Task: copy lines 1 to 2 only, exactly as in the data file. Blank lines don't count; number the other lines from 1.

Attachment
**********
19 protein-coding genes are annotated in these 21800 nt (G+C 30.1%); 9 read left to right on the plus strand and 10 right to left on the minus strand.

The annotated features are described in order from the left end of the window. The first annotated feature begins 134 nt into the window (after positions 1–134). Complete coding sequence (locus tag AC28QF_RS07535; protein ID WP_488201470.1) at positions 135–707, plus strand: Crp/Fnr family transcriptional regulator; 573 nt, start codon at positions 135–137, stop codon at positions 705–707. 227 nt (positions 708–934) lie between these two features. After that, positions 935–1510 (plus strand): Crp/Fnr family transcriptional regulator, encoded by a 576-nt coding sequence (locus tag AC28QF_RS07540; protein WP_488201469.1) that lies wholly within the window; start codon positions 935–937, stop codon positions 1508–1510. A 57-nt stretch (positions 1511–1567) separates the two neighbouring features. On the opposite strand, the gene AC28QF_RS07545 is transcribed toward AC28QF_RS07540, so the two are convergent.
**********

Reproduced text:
19 protein-coding genes are annotated in these 21800 nt (G+C 30.1%); 9 read left to right on the plus strand and 10 right to left on the minus strand.

The annotated features are described in order from the left end of the window. The first annotated feature begins 134 nt into the window (after positions 1–134). Complete coding sequence (locus tag AC28QF_RS07535; protein ID WP_488201470.1) at positions 135–707, plus strand: Crp/Fnr family transcriptional regulator; 573 nt, start codon at positions 135–137, stop codon at positions 705–707. 227 nt (positions 708–934) lie between these two features. After that, positions 935–1510 (plus strand): Crp/Fnr family transcriptional regulator, encoded by a 576-nt coding sequence (locus tag AC28QF_RS07540; protein WP_488201469.1) that lies wholly within the window; start codon positions 935–937, stop codon positions 1508–1510. A 57-nt stretch (positions 1511–1567) separates the two neighbouring features. On the opposite strand, the gene AC28QF_RS07545 is transcribed toward AC28QF_RS07540, so the two are convergent.